[racket-dev] Five feature/limitation interactions conspire to drive mad

From: Ray Racine (ray.racine at gmail.com)
Date: Tue Jan 1 20:56:11 EST 2013

All good points on TR development flows.

If I could elaborate from my perspective on Neils' #3.  I think this is the
#1 benefit of TR over R.  Yes, static type checking, real-time while you
type is superb road kill on the highway of code development   And I do
enjoy it so.

BUT what TR really, really grants is the ability to just get META with HOF
and not go insane, all evidence to the contrary, while doing so.

For me, cursed with wrong end of the bell curve working set intelligence,
the following example of HOF without TR's training wheels would result in a
multi-week rest visit to Arkham for me if undertaken in plain ol' R.

e.g quick sample from some proto code.

BTW, I'm throwing down an inferencing gauntlet.  Here is a convenient
example of where TR's inferencing falls a bit short.
In merge-sort.rkt above.

(: merge-sort-inmem-blocks-to-disc (All (D) (Listof (Listof D))
(Sorter D) (Writer D) -> (Listof (Block D))))
(define (merge-sort-inmem-blocks-to-disc lst-data sorter writer)
  (let: ((enum : (Enumerator D (Listof (Block D)))
(enumerator/select-from-n-lists lst-data sorter))
         (iter : (Iteratee D (Listof (Block D)))   (iter-block
(generate-rdd-block-filename) writer)))
    (icomplete (enum iter))))

Here the let: bindings are necessary hints for TR inferencing to succeed.
I'd prefer.

(: merge-sort-inmem-blocks-to-disc (All (D) (Listof (Listof D)) (Sorter D) (
Writer D) -> (Listof (Block D))))
(define (merge-sort-inmem-blocks-to-disc lst-data sorter writer)
    (icomplete ((enumerator/select-from-n-lists lst-data sorter) (iter-bloc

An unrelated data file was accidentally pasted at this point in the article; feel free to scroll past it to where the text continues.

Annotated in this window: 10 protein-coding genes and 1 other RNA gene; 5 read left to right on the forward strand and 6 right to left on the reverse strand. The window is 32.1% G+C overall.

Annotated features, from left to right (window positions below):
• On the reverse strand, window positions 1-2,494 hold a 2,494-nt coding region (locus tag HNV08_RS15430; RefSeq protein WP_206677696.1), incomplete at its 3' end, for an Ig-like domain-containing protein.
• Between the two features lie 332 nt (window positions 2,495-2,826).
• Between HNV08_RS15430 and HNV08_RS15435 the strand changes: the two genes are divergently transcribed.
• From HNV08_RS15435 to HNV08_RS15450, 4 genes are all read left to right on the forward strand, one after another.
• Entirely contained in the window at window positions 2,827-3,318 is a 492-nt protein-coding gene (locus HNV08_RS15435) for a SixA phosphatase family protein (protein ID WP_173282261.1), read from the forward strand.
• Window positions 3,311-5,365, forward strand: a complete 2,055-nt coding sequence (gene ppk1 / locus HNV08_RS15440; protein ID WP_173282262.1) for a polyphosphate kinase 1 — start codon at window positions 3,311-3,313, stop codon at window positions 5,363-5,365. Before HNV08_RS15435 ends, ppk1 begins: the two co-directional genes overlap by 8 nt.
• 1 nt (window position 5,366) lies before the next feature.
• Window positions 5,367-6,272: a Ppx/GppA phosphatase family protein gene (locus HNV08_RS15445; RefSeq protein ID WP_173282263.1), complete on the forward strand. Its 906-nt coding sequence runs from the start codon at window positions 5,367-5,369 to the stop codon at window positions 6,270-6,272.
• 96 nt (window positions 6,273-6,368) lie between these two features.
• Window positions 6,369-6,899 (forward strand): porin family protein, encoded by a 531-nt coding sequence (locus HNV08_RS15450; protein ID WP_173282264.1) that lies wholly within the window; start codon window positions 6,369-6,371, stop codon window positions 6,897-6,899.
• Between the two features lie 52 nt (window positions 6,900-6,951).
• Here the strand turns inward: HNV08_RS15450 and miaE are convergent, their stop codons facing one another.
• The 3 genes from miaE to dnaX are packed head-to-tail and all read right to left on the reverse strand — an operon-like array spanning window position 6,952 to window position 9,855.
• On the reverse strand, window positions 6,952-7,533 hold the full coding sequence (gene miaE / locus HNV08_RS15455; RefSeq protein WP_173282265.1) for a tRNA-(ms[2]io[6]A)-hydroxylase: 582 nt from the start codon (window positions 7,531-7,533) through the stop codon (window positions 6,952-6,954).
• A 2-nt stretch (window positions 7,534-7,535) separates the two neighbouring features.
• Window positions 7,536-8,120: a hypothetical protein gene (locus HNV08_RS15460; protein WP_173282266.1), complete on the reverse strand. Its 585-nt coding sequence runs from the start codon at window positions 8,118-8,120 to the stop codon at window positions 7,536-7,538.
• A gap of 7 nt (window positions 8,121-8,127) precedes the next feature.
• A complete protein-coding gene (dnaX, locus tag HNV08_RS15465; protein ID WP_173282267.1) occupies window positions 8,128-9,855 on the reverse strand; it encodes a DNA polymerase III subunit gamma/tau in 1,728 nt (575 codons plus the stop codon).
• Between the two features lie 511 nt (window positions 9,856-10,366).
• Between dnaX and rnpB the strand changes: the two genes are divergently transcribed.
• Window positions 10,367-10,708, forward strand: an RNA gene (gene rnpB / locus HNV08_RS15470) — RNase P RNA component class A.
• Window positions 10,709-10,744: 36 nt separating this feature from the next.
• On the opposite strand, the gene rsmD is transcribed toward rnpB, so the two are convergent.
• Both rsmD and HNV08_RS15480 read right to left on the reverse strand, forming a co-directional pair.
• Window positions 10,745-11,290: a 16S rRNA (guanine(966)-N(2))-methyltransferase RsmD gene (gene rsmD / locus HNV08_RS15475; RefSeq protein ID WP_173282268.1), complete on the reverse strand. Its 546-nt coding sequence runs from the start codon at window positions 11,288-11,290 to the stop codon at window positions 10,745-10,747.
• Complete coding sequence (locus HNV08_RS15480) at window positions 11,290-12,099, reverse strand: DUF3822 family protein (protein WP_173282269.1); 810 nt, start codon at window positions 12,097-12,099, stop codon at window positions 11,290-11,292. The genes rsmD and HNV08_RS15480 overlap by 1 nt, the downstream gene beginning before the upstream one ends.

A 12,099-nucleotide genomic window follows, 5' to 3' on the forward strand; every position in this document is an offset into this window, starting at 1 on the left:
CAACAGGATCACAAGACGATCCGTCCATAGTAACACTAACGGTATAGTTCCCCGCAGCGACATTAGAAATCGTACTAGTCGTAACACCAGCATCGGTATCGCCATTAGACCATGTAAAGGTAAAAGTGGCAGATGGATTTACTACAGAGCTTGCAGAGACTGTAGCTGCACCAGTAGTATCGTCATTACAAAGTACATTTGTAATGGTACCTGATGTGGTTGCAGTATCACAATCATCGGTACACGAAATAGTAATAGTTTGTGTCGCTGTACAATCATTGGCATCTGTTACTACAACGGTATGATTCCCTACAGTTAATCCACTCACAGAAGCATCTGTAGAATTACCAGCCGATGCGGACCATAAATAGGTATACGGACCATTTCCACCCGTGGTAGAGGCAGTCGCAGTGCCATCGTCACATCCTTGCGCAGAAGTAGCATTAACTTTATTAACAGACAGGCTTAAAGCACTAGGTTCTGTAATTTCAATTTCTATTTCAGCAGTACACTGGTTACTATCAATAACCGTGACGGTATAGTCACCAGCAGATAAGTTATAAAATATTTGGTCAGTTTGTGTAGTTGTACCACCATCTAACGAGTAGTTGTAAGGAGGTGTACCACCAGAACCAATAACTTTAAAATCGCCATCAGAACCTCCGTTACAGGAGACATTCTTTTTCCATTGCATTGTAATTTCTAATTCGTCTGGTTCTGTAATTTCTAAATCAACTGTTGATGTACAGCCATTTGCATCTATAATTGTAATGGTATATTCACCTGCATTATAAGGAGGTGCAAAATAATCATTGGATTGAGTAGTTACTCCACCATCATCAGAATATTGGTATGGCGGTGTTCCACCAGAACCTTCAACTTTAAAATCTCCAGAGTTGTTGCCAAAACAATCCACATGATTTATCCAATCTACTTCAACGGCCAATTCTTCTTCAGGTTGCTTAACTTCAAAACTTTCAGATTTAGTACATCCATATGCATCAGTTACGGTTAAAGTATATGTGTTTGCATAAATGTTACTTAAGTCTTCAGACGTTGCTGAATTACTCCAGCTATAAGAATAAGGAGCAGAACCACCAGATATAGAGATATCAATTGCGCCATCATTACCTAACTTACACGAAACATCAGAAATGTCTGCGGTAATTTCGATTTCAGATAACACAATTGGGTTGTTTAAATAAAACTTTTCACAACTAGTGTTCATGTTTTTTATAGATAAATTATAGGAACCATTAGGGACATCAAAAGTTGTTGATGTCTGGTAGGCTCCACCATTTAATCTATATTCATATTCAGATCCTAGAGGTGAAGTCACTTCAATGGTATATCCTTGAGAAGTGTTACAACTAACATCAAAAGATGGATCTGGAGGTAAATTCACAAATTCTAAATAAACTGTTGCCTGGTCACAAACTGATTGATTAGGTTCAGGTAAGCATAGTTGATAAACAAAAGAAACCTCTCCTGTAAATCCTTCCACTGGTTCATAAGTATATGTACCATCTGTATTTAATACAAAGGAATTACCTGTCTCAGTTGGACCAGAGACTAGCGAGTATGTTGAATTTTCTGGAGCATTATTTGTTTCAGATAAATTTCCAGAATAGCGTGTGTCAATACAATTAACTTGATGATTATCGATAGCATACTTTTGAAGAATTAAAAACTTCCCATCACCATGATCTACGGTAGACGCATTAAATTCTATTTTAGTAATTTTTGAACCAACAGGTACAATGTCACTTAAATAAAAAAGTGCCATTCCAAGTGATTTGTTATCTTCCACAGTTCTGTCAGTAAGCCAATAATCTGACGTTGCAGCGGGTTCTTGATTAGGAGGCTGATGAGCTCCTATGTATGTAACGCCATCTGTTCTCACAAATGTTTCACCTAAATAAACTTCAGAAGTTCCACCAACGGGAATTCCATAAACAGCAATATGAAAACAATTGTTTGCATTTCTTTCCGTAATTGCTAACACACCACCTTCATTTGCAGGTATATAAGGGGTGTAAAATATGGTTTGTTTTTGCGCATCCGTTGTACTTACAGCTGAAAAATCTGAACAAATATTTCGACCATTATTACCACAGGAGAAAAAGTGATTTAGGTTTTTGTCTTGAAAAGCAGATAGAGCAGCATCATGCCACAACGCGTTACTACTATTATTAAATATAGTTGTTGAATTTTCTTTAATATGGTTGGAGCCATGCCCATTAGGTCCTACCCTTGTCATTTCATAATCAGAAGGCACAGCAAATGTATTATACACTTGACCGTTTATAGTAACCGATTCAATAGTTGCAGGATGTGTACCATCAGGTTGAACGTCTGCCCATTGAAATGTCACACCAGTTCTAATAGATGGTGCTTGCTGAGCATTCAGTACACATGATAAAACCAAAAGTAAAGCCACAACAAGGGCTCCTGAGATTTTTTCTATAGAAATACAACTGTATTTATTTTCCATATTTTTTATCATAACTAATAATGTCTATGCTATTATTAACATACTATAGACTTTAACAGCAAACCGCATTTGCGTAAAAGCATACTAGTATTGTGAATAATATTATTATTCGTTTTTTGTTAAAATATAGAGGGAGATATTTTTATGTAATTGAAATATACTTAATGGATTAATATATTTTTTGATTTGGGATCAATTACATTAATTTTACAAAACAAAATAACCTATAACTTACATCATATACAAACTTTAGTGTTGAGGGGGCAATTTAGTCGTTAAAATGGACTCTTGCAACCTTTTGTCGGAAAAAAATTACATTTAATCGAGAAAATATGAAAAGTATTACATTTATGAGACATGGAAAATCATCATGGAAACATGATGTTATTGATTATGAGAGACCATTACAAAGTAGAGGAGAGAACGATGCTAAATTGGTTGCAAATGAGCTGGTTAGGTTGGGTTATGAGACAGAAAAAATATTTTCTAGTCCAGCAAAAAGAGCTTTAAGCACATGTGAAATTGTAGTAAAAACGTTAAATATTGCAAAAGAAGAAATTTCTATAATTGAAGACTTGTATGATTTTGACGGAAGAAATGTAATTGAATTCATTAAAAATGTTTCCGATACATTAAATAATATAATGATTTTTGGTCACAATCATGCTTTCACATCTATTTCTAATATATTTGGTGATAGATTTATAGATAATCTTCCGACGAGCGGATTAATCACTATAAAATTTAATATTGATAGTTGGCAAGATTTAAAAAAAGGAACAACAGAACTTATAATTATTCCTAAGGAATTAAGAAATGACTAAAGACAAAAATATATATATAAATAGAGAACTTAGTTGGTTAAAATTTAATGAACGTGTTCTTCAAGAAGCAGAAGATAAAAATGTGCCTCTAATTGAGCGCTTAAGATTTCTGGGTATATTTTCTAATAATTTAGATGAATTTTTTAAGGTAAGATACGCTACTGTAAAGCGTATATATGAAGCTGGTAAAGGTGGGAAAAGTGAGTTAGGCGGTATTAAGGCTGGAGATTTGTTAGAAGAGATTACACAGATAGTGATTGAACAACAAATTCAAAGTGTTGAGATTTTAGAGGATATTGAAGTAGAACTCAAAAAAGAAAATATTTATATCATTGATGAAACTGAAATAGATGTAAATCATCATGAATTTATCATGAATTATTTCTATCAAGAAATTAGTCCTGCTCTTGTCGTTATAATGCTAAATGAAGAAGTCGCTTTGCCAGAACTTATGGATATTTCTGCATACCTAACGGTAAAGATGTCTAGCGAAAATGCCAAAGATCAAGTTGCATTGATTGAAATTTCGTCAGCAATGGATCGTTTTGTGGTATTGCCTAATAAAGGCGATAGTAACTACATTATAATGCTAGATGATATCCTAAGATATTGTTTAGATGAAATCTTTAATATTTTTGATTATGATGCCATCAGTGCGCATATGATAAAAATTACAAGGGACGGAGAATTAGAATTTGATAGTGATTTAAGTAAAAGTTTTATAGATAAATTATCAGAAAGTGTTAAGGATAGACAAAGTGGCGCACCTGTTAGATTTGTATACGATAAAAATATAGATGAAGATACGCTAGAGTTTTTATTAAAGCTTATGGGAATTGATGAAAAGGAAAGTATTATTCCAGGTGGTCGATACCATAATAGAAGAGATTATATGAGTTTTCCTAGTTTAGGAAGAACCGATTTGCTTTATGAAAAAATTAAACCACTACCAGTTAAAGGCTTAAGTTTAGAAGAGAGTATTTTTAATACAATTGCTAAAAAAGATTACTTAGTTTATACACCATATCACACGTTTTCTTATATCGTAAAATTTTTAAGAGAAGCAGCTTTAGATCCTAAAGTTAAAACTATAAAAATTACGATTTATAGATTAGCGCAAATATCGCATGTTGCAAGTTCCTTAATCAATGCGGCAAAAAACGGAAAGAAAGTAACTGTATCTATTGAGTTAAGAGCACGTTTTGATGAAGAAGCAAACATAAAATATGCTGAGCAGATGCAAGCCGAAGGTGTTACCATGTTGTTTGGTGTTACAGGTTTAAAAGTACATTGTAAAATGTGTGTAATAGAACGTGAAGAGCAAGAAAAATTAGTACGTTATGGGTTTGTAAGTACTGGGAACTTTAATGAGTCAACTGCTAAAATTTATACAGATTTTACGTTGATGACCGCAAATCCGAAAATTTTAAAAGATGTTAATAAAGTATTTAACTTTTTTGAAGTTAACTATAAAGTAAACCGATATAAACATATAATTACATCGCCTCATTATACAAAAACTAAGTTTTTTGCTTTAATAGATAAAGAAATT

(generate-rdd-block-filename) writer)))

Random musing follows.

If I could lay on more subject anecdote.  Consider Scala, probably
envisioned by Martin O. as a "properly" done core OO language with
relatively seamless functional layering, i.e., lambda smoothly filled in
around the edges.   An unintended consequence, I think, was how hell bent a
serious subset of Scala users were to "use" Scala as a Functional Language
at the core with OO smoothly filled in around the edges.  Scalaz, Scala
Type Classes et al.  A substantial core of Scala user effort in and around
essentially coding Haskell in Scala.

Abusing the analogy towards TR and R.  I think a potential unintended
consequence is that TR will encourage continued user pressure on TR
development for further ability to code "Haskell" in TR  e.g. Co/contra
type variance (for collections), type bounds, generics (data types), ,
TRing of generics methods (gen:*) setting a basis for TR's version of Type
Classes, etc.

Extrapolating to a hypothetical future, TR will ultimately result in a
distinct separation in from R.  Technically, the development of a library
in TR will always allow for some sort of mechanical means of isomorphic
translation to R.   Practically, future libraries in TR will get more and
more HOF (Haskell-idiomatic if you will) like and mapping down to R, which